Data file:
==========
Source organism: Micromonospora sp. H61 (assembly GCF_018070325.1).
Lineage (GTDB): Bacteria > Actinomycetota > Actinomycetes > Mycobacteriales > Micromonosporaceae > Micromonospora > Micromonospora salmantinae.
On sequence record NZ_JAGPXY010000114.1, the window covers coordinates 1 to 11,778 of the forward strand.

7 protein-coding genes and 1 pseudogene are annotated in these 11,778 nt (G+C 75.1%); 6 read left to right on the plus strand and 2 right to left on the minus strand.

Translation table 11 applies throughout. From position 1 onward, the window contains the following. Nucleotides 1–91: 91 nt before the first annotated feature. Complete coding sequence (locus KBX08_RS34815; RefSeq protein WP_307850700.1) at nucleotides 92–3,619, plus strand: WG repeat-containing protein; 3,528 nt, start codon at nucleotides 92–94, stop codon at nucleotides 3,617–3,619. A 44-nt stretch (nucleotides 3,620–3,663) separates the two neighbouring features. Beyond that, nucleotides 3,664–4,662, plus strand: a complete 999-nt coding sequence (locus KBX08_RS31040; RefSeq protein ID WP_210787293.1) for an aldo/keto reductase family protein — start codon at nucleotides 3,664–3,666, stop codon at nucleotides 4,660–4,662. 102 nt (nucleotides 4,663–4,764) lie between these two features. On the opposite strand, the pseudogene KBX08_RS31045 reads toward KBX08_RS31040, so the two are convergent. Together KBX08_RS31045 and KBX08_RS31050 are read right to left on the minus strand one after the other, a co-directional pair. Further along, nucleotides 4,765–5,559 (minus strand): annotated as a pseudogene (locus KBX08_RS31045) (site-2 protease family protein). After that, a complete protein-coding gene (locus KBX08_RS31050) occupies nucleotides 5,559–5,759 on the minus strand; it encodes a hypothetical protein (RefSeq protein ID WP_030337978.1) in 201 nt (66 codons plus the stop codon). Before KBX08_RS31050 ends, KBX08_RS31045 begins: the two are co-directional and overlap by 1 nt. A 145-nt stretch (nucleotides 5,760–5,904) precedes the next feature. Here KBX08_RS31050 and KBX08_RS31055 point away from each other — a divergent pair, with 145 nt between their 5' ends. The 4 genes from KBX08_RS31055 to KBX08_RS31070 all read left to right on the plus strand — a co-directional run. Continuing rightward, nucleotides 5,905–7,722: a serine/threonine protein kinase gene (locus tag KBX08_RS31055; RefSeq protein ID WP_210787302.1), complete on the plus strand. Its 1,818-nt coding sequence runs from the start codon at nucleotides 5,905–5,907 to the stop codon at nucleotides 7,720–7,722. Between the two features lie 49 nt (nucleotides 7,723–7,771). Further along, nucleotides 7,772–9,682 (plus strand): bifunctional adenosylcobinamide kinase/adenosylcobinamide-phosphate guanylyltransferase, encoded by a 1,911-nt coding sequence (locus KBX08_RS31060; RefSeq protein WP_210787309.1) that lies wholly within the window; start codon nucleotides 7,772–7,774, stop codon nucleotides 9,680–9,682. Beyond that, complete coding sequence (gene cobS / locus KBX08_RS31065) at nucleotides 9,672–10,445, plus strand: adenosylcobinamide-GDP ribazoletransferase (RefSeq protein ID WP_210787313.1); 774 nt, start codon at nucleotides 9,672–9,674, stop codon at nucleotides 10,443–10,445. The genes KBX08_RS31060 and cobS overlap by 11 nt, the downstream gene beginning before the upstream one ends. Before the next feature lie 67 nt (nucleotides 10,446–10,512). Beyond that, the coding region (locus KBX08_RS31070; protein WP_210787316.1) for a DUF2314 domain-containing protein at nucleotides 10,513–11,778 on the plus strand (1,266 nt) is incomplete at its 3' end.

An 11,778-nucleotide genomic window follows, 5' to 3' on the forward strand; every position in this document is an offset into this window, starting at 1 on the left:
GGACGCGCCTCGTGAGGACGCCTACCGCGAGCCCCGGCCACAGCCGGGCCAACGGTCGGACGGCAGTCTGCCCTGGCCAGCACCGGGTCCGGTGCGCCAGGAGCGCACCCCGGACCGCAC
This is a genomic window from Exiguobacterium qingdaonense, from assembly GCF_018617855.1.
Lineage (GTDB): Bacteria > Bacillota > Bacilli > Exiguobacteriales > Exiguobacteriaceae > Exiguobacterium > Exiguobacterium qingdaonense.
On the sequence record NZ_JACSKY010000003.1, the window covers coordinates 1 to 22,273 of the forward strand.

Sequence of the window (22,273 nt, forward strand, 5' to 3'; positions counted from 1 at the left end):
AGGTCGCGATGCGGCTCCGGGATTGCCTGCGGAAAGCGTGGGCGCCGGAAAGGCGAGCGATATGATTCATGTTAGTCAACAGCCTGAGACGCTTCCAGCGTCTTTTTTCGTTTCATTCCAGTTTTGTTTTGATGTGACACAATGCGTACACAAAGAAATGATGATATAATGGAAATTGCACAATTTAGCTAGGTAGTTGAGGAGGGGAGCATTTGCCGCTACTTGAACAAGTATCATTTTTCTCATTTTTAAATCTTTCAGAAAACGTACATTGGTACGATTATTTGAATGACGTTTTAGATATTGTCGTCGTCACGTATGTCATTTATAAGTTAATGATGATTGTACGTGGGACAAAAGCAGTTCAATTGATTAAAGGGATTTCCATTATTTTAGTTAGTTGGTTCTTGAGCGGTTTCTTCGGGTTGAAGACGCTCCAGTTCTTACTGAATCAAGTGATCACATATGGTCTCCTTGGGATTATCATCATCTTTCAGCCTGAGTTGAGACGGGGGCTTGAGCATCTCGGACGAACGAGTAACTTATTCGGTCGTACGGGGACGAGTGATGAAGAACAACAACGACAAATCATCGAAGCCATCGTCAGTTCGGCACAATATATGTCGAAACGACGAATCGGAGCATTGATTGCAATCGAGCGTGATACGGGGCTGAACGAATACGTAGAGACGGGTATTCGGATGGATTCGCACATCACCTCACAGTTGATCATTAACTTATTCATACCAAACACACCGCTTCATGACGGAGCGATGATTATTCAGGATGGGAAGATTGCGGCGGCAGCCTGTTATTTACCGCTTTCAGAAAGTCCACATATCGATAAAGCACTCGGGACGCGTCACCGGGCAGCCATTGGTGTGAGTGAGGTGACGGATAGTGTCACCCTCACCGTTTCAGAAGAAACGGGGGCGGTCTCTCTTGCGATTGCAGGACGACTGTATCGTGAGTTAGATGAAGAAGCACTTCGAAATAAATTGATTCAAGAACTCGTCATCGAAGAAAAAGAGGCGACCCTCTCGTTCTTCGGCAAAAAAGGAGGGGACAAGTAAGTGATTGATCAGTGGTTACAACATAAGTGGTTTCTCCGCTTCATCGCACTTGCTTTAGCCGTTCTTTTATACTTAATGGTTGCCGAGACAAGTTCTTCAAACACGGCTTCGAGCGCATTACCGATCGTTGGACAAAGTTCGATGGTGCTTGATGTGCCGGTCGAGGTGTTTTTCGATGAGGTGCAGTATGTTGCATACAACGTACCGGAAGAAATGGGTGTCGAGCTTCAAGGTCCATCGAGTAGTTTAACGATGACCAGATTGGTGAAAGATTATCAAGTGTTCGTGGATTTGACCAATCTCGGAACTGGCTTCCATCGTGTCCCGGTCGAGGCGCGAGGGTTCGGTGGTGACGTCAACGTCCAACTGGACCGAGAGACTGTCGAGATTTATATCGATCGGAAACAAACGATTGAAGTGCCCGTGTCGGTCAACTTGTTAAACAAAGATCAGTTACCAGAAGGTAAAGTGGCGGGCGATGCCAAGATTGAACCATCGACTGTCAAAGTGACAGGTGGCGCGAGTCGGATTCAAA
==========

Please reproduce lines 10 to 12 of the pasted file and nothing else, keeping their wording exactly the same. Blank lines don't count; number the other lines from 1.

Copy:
On the sequence record NZ_JACSKY010000003.1, the window covers coordinates 1 to 22,273 of the forward strand.

Sequence of the window (22,273 nt, forward strand, 5' to 3'; positions counted from 1 at the left end):
AGGTCGCGATGCGGCTCCGGGATTGCCTGCGGAAAGCGTGGGCGCCGGAAAGGCGAGCGATATGATTCATGTTAGTCAACAGCCTGAGACGCTTCCAGCGTCTTTTTTCGTTTCATTCCAGTTTTGTTTTGATGTGACACAATGCGTACACAAAGAAATGATGATATAATGGAAATTGCACAATTTAGCTAGGTAGTTGAGGAGGGGAGCATTTGCCGCTACTTGAACAAGTATCATTTTTCTCATTTTTAAATCTTTCAGAAAACGTACATTGGTACGATTATTTGAATGACGTTTTAGATATTGTCGTCGTCACGTATGTCATTTATAAGTTAATGATGATTGTACGTGGGACAAAAGCAGTTCAATTGATTAAAGGGATTTCCATTATTTTAGTTAGTTGGTTCTTGAGCGGTTTCTTCGGGTTGAAGACGCTCCAGTTCTTACTGAATCAAGTGATCACATATGGTCTCCTTGGGATTATCATCATCTTTCAGCCTGAGTTGAGACGGGGGCTTGAGCATCTCGGACGAACGAGTAACTTATTCGGTCGTACGGGGACGAGTGATGAAGAACAACAACGACAAATCATCGAAGCCATCGTCAGTTCGGCACAATATATGTCGAAACGACGAATCGGAGCATTGATTGCAATCGAGCGTGATACGGGGCTGAACGAATACGTAGAGACGGGTATTCGGATGGATTCGCACATCACCTCACAGTTGATCATTAACTTATTCATACCAAACACACCGCTTCATGACGGAGCGATGATTATTCAGGATGGGAAGATTGCGGCGGCAGCCTGTTATTTACCGCTTTCAGAAAGTCCACATATCGATAAAGCACTCGGGACGCGTCACCGGGCAGCCATTGGTGTGAGTGAGGTGACGGATAGTGTCACCCTCACCGTTTCAGAAGAAACGGGGGCGGTCTCTCTTGCGATTGCAGGACGACTGTATCGTGAGTTAGATGAAGAAGCACTTCGAAATAAATTGATTCAAGAACTCGTCATCGAAGAAAAAGAGGCGACCCTCTCGTTCTTCGGCAAAAAAGGAGGGGACAAGTAAGTGATTGATCAGTGGTTACAACATAAGTGGTTTCTCCGCTTCATCGCACTTGCTTTAGCCGTTCTTTTATACTTAATGGTTGCCGAGACAAGTTCTTCAAACACGGCTTCGAGCGCATTACCGATCGTTGGACAAAGTTCGATGGTGCTTGATGTGCCGGTCGAGGTGTTTTTCGATGAGGTGCAGTATGTTGCATACAACGTACCGGAAGAAATGGGTGTCGAGCTTCAAGGTCCATCGAGTAGTTTAACGATGACCAGATTGGTGAAAGATTATCAAGTGTTCGTGGATTTGACCAATCTCGGAACTGGCTTCCATCGTGTCCCGGTCGAGGCGCGAGGGTTCGGTGGTGACGTCAACGTCCAACTGGACCGAGAGACTGTCGAGATTTATATCGATCGGAAACAAACGATTGAAGTGCCCGTGTCGGTCAACTTGTTAAACAAAGATCAGTTACCAGAAGGTAAAGTGGCGGGCGATGCCAAGATTGAACCATCGACTGTCAAAGTGACAGGTGGCGCGAGTCGGATTCAAA